Rampino goes a step further though and suggests these impacts occur at roughly 30-million year intervals. These ideas have met with opposition, as many scientists have hypothesised periodic cycles before that have not stood up to scrutiny. Rampino and co. are convinced they are onto something though. They even have a, rather speculative mechanism in mind that, by their own admission, is rather speculative. As our solar system goes around our galaxy (which, as you might know, we have good reason to believe is a disk-shaped spiral galaxy) it oscillates up and down, passing through this disk at intervals of ~30 million years. This would disturb the Oort cloud, a hypothetical band of icy bodies circling the Sun at a great distance, sending comets our way. It's an interesting idea, and certainly one step up from the Nemesis hypothesis, which invoked an as-of-yet undiscovered distant planet as the source of these comets (see The Nemesis Affair for the controversies around that idea).
The really speculative part, which was also recently put forward by Lisa Randall in the book Dark Matter and the Dinosaurs, is the role given to dark matter. Supposedly, above-mentioned disk also houses dark matter, which would add further gravitational pull disturbing the Oort cloud. But wait, there's more. Some astrophysicists think that dark matter particles could be captured by earth and, once sufficient densities have been reached, could undergo a process of mutual annihilation, producing enormous amounts of heat in the planet's interior, which would trigger rising plumes of hot material that cause flood basalt eruptions.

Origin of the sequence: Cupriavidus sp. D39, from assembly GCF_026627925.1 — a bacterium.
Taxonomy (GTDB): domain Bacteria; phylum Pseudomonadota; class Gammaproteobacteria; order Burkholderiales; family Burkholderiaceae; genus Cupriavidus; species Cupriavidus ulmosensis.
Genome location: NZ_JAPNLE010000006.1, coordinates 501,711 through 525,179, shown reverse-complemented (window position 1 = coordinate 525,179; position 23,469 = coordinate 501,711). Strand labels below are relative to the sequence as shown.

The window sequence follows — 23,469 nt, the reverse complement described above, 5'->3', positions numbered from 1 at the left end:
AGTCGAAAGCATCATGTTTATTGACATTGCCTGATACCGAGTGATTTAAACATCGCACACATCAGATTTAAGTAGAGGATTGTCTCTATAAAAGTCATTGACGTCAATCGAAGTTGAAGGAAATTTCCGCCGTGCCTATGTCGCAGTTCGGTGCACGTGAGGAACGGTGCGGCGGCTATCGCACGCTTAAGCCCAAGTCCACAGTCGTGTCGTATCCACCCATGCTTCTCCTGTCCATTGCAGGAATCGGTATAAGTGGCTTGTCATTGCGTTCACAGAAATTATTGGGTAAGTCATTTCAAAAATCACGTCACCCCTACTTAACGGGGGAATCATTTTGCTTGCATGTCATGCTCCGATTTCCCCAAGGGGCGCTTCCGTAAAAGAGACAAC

Obviously, these ideas have met with plenty of opposition. Rampino argues that many geologists are still stuck with the heritage of Lyell's ghost, unwilling to accept any astronomical explanation for geological processes. He thinks we are at the cusp of a revolution in geological thinking, one that gives more credence to catastrophist explanations, from above and below.
I am totally on board with Rampino's call to abandon Lyell's uniformitarianism, but almost 40 years after Alvarez's paper, that's hardly a revolution anymore, is it? I thought the scientific community is already well on its way to accepting catastrophist explanations. Rampino furthermore outlines some interesting ideas in this book, but until we have gathered more data to support or reject them, they are just that. Speculative ideas. If scientific consensus rolled over at every left-field idea that is presented as the next revolution, we'd be nowhere. So I think the criticism and scepticism levelled at these particular ideas is both necessary and deserved. Luckily, Rampino is enough of a scientist to recognize this himself, which certainly helps his credibility. And Cataclysms is sufficiently well written that I'll say:"Sure, I'll entertain your ideas. Let's see what future research brings."